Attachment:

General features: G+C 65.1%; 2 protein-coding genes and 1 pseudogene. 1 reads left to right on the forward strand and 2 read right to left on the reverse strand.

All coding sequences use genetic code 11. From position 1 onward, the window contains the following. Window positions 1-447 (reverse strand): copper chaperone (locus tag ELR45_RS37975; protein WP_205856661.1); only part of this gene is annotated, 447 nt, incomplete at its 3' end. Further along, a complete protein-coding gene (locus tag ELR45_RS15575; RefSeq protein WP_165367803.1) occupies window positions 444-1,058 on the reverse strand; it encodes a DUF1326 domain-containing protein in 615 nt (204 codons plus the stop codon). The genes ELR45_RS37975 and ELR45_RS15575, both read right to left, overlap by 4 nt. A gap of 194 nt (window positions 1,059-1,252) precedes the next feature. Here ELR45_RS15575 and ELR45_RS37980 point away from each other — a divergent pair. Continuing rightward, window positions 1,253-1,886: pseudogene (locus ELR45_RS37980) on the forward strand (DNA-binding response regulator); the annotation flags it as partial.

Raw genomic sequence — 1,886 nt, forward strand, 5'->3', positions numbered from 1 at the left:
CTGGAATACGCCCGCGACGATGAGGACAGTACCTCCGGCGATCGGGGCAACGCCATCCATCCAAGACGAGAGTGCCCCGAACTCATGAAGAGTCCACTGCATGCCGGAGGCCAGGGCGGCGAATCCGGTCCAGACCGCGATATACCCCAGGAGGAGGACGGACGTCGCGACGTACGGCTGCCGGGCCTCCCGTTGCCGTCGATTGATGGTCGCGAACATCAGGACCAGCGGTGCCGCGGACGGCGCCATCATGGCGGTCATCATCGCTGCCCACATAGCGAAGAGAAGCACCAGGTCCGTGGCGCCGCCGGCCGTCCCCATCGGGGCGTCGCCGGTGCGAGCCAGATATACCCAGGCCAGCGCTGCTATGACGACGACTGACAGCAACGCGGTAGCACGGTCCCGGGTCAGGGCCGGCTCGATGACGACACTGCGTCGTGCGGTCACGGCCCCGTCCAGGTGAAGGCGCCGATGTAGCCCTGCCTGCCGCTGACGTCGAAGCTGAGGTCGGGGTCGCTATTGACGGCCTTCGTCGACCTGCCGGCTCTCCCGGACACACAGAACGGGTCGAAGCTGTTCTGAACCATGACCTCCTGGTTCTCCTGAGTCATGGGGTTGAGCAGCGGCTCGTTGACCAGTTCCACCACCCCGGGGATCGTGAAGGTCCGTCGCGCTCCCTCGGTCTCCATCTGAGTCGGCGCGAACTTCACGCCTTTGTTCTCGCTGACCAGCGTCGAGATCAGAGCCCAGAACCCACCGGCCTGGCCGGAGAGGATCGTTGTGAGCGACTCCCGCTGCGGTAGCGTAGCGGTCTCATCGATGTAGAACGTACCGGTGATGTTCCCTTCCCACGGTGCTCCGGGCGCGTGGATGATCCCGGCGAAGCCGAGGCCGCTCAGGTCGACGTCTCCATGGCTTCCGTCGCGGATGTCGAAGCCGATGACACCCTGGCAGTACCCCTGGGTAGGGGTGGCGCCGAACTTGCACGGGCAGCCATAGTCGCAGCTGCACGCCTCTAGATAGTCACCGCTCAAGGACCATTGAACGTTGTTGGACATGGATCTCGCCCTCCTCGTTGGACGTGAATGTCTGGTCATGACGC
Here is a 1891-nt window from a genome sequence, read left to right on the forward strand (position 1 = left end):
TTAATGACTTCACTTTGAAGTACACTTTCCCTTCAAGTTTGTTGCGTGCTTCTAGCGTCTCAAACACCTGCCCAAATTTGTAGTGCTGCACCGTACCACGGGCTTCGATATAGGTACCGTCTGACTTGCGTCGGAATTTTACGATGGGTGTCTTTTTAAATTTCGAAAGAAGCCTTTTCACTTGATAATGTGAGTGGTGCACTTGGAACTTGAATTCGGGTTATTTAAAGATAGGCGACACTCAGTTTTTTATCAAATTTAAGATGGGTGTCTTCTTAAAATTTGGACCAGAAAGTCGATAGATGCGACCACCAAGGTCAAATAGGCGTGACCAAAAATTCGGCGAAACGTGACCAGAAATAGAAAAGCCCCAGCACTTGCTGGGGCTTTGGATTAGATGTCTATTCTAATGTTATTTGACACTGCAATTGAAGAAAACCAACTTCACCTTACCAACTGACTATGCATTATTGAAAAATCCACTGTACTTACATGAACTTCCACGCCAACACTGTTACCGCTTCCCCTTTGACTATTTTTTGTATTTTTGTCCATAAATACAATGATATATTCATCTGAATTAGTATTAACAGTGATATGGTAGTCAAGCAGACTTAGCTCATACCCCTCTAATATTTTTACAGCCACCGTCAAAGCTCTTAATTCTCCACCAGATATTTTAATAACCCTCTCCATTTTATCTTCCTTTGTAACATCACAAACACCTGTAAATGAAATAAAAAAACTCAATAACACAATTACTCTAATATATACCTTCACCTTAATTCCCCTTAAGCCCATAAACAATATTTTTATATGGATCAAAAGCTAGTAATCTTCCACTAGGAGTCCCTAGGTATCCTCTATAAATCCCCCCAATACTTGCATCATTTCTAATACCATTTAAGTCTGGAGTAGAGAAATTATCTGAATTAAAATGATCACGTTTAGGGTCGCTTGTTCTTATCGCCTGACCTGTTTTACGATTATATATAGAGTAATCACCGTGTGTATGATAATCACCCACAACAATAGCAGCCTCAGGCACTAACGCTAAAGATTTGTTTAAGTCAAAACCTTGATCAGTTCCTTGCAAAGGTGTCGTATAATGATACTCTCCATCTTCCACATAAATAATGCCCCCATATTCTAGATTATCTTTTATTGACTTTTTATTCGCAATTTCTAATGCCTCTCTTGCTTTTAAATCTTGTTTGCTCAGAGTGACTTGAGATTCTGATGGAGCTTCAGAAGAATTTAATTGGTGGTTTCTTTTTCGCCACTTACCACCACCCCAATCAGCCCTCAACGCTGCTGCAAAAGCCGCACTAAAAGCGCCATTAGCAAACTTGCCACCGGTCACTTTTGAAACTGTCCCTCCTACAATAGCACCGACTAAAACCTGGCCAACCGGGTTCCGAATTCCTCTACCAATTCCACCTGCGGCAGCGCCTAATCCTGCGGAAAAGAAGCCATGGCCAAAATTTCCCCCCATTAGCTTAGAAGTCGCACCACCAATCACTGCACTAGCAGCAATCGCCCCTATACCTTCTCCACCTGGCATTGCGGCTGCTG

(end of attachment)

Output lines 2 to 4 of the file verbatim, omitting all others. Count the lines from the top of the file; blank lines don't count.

All coding sequences use genetic code 11. From position 1 onward, the window contains the following. Window positions 1-447 (reverse strand): copper chaperone (locus tag ELR45_RS37975; protein WP_205856661.1); only part of this gene is annotated, 447 nt, incomplete at its 3' end. Further along, a complete protein-coding gene (locus tag ELR45_RS15575; RefSeq protein WP_165367803.1) occupies window positions 444-1,058 on the reverse strand; it encodes a DUF1326 domain-containing protein in 615 nt (204 codons plus the stop codon). The genes ELR45_RS37975 and ELR45_RS15575, both read right to left, overlap by 4 nt. A gap of 194 nt (window positions 1,059-1,252) precedes the next feature. Here ELR45_RS15575 and ELR45_RS37980 point away from each other — a divergent pair. Continuing rightward, window positions 1,253-1,886: pseudogene (locus ELR45_RS37980) on the forward strand (DNA-binding response regulator); the annotation flags it as partial.

Raw genomic sequence — 1,886 nt, forward strand, 5'->3', positions numbered from 1 at the left:
CTGGAATACGCCCGCGACGATGAGGACAGTACCTCCGGCGATCGGGGCAACGCCATCCATCCAAGACGAGAGTGCCCCGAACTCATGAAGAGTCCACTGCATGCCGGAGGCCAGGGCGGCGAATCCGGTCCAGACCGCGATATACCCCAGGAGGAGGACGGACGTCGCGACGTACGGCTGCCGGGCCTCCCGTTGCCGTCGATTGATGGTCGCGAACATCAGGACCAGCGGTGCCGCGGACGGCGCCATCATGGCGGTCATCATCGCTGCCCACATAGCGAAGAGAAGCACCAGGTCCGTGGCGCCGCCGGCCGTCCCCATCGGGGCGTCGCCGGTGCGAGCCAGATATACCCAGGCCAGCGCTGCTATGACGACGACTGACAGCAACGCGGTAGCACGGTCCCGGGTCAGGGCCGGCTCGATGACGACACTGCGTCGTGCGGTCACGGCCCCGTCCAGGTGAAGGCGCCGATGTAGCCCTGCCTGCCGCTGACGTCGAAGCTGAGGTCGGGGTCGCTATTGACGGCCTTCGTCGACCTGCCGGCTCTCCCGGACACACAGAACGGGTCGAAGCTGTTCTGAACCATGACCTCCTGGTTCTCCTGAGTCATGGGGTTGAGCAGCGGCTCGTTGACCAGTTCCACCACCCCGGGGATCGTGAAGGTCCGTCGCGCTCCCTCGGTCTCCATCTGAGTCGGCGCGAACTTCACGCCTTTGTTCTCGCTGACCAGCGTCGAGATCAGAGCCCAGAACCCACCGGCCTGGCCGGAGAGGATCGTTGTGAGCGACTCCCGCTGCGGTAGCGTAGCGGTCTCATCGATGTAGAACGTACCGGTGATGTTCCCTTCCCACGGTGCTCCGGGCGCGTGGATGATCCCGGCGAAGCCGAGGCCGCTCAGGTCGACGTCTCCATGGCTTCCGTCGCGGATGTCGAAGCCGATGACACCCTGGCAGTACCCCTGGGTAGGGGTGGCGCCGAACTTGCACGGGCAGCCATAGTCGCAGCTGCACGCCTCTAGATAGTCACCGCTCAAGGACCATTGAACGTTGTTGGACATGGATCTCGCCCTCCTCGTTGGACGTGAATGTCTGGTCATGACGC